Anderson, Erin R. 2008. “Whose name’s on the awning?” Gender, entrepreneurship, and the American diner. Gender, Place, and Culture 15(4): 395–410.
ASSIGNMENT 3: Historical Films in Modern Day Contexts
Films based on a true story or historical event are often critiqued for failing to present an accurate account of the facts. Regardless of this, many people watch these films as a way to learn something about history. It’s not necessarily true that people are naïve about historical films. For example, most people who have seen Titanic probably understand actors Kate Winslet and Leonardo DiCaprio represent a fictionalized depiction of a possible love story between a British aristocrat and a poor Irish boy. Yet at the same time historical films blur the line between fiction and reality. So while you might see their love story as being made up, you might still believe that the representation of social class division on the ship is still accurate, even if it is not. This assignment requires you to review a film that has been produced in the last decade but depicts a time period before, during, or following the Civil War. The film should also attempt to tackle some aspect of slavery. Such films might include Cold Mountain, Amazing Grace, Django Unchained, Lincoln, or 12 Years a Slave.
Step 1 Begin by writing a brief synopsis of the film. What was it about? Who were the main characters? What are the main storylines?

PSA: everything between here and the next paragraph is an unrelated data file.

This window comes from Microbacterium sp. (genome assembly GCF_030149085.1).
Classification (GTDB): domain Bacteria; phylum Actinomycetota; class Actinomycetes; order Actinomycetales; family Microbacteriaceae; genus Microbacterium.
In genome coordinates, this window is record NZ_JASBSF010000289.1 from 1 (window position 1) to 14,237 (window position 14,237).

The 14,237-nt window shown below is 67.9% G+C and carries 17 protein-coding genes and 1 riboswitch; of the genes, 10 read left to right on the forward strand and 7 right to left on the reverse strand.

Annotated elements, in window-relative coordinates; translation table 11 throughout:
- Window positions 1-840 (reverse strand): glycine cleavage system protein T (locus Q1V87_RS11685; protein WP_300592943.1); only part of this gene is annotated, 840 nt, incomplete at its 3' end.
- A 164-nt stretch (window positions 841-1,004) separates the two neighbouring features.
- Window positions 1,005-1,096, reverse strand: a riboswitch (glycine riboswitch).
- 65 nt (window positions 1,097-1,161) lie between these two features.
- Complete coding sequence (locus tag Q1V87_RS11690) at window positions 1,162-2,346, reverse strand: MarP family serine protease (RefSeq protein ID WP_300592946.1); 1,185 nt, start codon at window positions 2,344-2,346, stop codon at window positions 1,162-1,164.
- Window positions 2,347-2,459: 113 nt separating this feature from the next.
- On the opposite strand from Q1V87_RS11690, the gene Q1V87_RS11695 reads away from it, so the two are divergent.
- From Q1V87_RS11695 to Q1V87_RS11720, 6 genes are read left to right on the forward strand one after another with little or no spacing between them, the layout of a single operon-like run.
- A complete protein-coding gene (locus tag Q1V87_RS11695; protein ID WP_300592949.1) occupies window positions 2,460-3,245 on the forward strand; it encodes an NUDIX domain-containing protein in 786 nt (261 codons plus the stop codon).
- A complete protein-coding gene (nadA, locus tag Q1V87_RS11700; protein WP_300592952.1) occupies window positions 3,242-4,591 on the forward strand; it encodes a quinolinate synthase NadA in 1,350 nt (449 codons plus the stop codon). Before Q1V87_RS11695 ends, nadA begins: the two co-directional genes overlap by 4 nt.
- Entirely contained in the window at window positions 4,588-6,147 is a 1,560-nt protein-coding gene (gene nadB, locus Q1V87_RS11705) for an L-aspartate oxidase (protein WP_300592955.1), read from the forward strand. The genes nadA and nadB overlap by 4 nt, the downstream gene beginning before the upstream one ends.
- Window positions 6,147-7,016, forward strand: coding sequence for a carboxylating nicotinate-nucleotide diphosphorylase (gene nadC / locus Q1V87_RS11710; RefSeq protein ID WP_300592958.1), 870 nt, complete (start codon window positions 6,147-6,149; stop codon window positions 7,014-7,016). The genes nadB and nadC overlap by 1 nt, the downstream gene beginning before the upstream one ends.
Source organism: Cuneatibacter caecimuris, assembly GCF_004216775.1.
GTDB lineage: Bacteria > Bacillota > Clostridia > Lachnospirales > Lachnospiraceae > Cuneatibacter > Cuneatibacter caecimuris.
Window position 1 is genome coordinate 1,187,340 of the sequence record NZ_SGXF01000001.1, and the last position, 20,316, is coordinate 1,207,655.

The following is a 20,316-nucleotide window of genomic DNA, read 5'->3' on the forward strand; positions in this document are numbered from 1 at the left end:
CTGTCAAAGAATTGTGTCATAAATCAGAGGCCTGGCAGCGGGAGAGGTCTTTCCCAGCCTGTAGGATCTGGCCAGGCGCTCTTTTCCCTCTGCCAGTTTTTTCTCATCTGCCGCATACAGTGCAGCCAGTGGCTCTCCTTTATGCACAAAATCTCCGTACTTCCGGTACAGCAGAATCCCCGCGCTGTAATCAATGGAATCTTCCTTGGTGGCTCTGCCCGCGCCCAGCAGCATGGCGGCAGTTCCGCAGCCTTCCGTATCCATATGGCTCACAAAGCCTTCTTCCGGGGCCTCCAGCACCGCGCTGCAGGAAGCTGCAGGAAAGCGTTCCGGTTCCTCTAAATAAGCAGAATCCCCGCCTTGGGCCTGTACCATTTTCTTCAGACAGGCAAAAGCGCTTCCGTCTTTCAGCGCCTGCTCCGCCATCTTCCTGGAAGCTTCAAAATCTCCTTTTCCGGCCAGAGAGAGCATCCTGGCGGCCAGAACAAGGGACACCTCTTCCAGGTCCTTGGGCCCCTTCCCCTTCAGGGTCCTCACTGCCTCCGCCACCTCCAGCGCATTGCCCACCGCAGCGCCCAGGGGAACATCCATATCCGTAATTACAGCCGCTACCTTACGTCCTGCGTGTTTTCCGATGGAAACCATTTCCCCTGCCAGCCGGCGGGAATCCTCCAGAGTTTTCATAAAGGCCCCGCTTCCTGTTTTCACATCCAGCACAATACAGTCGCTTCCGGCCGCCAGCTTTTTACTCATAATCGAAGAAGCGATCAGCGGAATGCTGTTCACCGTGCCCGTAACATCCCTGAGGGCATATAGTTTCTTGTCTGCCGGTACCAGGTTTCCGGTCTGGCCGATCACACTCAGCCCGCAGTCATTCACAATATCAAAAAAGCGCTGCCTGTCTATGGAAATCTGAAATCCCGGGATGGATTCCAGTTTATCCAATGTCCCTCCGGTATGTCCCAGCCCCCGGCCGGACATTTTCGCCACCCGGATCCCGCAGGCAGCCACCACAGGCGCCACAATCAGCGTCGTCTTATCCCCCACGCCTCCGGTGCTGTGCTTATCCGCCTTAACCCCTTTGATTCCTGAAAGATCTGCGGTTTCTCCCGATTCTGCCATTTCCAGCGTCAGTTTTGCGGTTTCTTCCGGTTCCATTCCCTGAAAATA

Step 2 Next, try to evaluate the historical accuracy of the film. How does the film portray pre-industrial America? How does it relate to the historical background provided in this book or in books you have read in other courses? When answering this question, consider such things as whether or not the characters are depicting real people (i.e. President Lincoln), what props are used in the setting and does it seem authentic, what music is playing the background, and which real events are portrayed and did they get the timeline correct?
Step 3 Closely examine the dominant-minority relations portrayed in the film. This book suggests the Noel Hypothesis as an explanation for why colonists enslaved black Africans. Is the Noel Hypothesis supported in the film? Consider the three characteristics of this hypothesis—ethnocentrism, competition and differentials in power between groups. Provide evidence from the film for each category. This could also include a discussion of specific scenes that seem to contradict this hypothesis.
Step 4 Overall, in terms of historical accuracy, do you believe the filmmakers “got it right”? Why or why not?
Step 5 Now, consider your analysis of the historical accuracy of the film in relationship to your own reaction to watching the film in today’s context. Did you like the film? Why or why not? Did you have an emotional reaction to the film? Explain your reaction. Do you feel like the film took seriously the nature of dominant-minority relations at this time period or did they try to oversimplify things?
Finally, speculate as to why you think this historical film resonates with a contemporary audience. What themes or ideologies do you think the filmmakers used to draw in an audience and make the film relevant today? Go on-line and look up the film’s website. Who made the film? Find some film reviews or visit blogs where the public has commented on the film. What has been said about the film? Overall, consider why you think people continue to be interested in historical films about dominant-minority relations in pre-industrial America.